6.1 Data storage – one bit at a time 118
6.2 Memory devices – memory modules for computers 120
6.3 Static memory – a lot of fast flip-flops 121
6.4 Dynamic memory – a touch of analogue amid the digital 122
6.5 DRAM refreshing – something else to do 124
6.6 Page access memories – EDO and SDRAM 124
6.7 Memory mapping – addressing and decoding 127
6.8 IO port mapping – integration vs. differentiation 131
The Intel Pentium CPU 137
7.1 The Pentium – a high-performance microprocessor 138
7.2 CPU registers – temporary store for data and address variables 143
7.3 Instruction set – introduction to the basic Pentium set 148
7.4 Structure of instructions – how the CU sees it 149
7.5 CPU status flags – very short-term memory 151
7.6 Addressing modes – building effective addresses 153
7.7 Execution pipelines – the RISC speedup technique 155
7.8 Pentium 4 – extensions 157
7.9 Microsoft Developer Studio – using the debugger 158
Subroutines 167
8.1 The purpose of subroutines – saving space and effort 168
8.2 Return address – introducing the stack 169
8.3 Using subroutines – HLL programming 170
8.4 The stack – essential to most operations 172
8.5 Passing parameters – localizing a subroutine 173
8.6 Stack frame – all the local variables 176
8.7 Supporting HLLs – special CPU facilities for dealing with subroutines 179
8.8 Interrupt service routines – hardware-invoked subroutines 179
8.9 Accessing operating system routines – late binding 180
Simple input and output 185
9.1 Basic IO methods – polling, interrupt and DMA 186
9.2 Peripheral interface registers – the programmer’s viewpoint 187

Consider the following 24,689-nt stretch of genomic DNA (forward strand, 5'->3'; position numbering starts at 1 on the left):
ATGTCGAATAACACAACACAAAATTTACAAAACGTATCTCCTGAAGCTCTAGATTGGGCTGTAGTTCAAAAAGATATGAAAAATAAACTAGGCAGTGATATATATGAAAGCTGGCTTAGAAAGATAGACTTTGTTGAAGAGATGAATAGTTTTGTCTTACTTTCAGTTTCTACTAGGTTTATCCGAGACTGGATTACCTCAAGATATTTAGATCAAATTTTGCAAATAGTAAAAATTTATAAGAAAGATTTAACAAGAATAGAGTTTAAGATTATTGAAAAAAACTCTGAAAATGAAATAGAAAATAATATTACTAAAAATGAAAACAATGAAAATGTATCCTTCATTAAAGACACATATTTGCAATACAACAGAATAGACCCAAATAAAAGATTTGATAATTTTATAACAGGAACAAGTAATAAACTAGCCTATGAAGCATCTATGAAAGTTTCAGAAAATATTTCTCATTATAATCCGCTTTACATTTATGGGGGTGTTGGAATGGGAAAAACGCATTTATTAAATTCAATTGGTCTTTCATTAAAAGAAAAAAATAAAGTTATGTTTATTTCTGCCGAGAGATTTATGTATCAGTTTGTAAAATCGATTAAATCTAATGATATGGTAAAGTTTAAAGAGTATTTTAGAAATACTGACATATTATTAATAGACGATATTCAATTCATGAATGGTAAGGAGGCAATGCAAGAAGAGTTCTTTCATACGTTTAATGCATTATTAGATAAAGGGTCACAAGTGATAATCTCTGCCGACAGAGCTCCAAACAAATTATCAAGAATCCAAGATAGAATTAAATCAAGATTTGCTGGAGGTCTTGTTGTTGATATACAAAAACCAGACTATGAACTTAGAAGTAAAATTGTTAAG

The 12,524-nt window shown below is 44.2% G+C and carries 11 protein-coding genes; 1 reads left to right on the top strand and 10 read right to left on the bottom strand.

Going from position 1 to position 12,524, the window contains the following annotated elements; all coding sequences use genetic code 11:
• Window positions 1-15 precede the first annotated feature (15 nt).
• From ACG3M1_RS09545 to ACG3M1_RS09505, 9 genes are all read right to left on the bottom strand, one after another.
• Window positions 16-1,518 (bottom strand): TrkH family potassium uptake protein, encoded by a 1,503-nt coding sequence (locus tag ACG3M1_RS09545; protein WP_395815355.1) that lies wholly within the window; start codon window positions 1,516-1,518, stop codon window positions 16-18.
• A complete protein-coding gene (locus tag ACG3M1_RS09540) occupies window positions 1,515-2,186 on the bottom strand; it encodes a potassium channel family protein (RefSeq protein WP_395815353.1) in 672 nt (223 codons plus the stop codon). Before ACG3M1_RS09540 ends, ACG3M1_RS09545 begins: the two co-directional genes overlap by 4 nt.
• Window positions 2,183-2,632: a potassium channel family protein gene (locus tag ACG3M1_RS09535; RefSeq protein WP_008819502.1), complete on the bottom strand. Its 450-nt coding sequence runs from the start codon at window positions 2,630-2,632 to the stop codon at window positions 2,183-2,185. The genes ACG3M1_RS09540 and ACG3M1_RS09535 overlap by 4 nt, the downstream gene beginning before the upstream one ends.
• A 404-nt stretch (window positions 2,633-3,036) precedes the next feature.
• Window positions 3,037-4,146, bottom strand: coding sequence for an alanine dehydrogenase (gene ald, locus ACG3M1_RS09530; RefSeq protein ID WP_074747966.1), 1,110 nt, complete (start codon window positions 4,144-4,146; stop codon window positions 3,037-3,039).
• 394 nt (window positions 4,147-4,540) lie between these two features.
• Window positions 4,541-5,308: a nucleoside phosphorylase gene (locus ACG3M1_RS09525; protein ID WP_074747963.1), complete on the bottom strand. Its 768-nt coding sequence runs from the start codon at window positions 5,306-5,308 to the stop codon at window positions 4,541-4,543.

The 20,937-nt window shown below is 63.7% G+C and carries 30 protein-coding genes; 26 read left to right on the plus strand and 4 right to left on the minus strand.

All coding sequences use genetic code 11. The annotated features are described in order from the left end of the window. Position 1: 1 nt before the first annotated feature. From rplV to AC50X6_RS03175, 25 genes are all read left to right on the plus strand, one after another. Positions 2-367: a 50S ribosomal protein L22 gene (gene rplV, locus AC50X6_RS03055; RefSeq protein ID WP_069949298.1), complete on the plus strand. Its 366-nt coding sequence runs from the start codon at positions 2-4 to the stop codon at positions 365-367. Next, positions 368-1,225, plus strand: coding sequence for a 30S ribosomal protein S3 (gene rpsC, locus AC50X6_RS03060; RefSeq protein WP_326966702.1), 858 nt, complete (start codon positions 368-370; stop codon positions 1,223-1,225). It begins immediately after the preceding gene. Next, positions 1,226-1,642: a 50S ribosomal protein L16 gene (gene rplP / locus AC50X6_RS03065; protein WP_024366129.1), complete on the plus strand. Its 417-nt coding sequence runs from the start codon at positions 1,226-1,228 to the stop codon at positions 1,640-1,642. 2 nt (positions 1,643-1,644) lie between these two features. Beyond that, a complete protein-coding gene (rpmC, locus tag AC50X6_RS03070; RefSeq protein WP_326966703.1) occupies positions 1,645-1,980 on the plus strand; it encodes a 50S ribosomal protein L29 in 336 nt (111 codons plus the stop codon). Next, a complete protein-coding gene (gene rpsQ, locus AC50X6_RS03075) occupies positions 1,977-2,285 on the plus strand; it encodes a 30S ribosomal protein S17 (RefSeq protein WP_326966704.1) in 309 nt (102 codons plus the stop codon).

9.3 Polling – single-character IO 191
9.4 Interrupt processing – service on demand 197
9.5 Critical data protection – how to communicate with interrupts 205
9.6 Buffered IO – interrupt device drivers 209
9.7 Direct memory access (DMA) – autonomous hardware 210
9.8 Single-character IO – screen and keyboard routines 212
Serial Connections 219
10.1 Serial transmission – data, signals and timing 220
10.2 Data format – encoding techniques 221
10.3 Timing synchronization – frequency and phase 224
10.4 Data codes and error control – parity, checksums, Hamming codes
and CRCs 227
10.5 Flow control – hardware and software methods 235
10.6 The 16550 UART – RS232 237
10.7 Serial mice – mechanical or optical 244
10.8 Serial ports – practical tips, avoiding the frustration 246
10.9 USB – Universal Serial Bus 246
10.10 Modems – modulating carrier waves 252
Parallel connections 263
11.1 Parallel interfaces – better performance 264
11.2 Centronics – more than a printer port but less than a bus 264
11.3 SCSI – the Small Computer Systems Interface 267
11.4 IDE – Intelligent Drive Electronics 271
11.5 AT/ISA – a computer standards success story 272
11.6 PCI – Peripheral Component Interconnection 275
11.7 Plug-and-Play – automatic configuration 278
11.8 PCMCIA – Personal Computer Memory Card
International Association 280
The memory hierarchy 285